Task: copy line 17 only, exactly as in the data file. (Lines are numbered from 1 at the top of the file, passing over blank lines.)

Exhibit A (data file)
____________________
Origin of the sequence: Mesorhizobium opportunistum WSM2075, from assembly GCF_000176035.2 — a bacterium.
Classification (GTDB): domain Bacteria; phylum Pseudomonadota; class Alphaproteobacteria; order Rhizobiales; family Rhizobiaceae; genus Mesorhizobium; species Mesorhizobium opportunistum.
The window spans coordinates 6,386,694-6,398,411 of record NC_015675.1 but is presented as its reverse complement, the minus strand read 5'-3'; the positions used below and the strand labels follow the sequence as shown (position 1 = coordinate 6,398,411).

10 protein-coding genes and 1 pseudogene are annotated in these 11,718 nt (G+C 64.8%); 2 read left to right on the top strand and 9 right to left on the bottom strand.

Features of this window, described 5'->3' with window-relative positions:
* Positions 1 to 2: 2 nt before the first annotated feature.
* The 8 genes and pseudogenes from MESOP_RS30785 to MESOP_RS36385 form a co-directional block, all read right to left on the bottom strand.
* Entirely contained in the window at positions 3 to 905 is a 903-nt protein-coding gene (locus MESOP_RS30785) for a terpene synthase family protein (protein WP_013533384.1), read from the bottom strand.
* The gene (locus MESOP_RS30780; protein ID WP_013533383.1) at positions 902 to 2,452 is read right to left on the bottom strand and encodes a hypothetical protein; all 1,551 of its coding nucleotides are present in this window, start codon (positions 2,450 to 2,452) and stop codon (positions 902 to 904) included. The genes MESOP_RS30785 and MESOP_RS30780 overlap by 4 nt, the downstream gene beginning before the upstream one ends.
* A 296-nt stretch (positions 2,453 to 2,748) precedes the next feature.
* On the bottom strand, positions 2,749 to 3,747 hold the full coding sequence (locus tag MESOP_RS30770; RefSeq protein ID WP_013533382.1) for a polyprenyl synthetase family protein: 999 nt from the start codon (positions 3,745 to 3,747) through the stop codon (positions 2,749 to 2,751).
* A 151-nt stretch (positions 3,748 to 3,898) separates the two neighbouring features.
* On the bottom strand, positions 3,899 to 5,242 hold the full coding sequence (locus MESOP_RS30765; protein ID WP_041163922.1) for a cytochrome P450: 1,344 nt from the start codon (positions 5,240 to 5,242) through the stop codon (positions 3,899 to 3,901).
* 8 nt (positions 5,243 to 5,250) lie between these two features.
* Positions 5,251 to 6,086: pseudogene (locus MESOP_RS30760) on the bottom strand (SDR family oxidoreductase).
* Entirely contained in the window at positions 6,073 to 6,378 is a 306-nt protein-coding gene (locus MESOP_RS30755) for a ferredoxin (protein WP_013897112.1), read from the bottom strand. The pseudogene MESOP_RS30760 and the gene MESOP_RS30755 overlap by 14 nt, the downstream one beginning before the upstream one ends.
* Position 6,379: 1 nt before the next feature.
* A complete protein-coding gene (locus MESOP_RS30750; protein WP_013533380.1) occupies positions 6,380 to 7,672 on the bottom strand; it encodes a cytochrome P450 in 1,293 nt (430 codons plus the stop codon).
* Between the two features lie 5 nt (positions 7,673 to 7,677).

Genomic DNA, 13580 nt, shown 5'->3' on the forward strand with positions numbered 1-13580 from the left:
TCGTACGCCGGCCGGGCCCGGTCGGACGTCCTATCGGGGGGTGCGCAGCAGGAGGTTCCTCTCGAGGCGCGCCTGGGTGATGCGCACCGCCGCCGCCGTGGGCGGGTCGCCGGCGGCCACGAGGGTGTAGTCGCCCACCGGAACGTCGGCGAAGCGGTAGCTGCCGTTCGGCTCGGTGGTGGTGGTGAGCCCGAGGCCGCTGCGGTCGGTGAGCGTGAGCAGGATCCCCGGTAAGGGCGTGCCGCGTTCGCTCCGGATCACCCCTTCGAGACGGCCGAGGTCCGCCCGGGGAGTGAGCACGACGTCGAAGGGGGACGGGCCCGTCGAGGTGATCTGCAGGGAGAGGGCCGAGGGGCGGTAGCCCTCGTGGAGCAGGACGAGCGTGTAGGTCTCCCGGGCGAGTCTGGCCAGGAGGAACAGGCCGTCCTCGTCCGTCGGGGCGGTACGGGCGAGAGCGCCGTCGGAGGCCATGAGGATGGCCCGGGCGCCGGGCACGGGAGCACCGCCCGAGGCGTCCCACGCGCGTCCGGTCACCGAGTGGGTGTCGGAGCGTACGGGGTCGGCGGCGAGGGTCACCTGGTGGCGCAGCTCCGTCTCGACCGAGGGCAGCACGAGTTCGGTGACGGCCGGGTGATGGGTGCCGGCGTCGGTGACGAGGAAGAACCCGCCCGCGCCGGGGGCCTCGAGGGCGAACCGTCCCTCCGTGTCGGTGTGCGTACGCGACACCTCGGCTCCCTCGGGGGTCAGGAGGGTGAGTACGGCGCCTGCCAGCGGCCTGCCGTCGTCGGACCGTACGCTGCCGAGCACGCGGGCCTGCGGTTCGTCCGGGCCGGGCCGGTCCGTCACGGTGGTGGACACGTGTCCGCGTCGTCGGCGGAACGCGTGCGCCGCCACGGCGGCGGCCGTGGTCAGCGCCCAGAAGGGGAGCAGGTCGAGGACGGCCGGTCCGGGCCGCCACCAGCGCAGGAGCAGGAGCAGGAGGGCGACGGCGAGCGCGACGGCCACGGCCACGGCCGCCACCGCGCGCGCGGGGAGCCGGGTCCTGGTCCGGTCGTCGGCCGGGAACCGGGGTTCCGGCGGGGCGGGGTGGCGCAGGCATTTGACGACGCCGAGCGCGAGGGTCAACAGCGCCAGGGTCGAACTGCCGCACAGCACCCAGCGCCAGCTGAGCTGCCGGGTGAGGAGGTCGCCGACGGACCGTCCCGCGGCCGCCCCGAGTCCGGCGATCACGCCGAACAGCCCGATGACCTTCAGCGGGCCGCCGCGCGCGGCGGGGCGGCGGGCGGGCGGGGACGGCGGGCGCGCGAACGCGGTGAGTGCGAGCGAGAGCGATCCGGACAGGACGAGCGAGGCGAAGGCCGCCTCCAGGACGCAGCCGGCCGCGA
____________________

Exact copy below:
* Position 6,379: 1 nt before the next feature.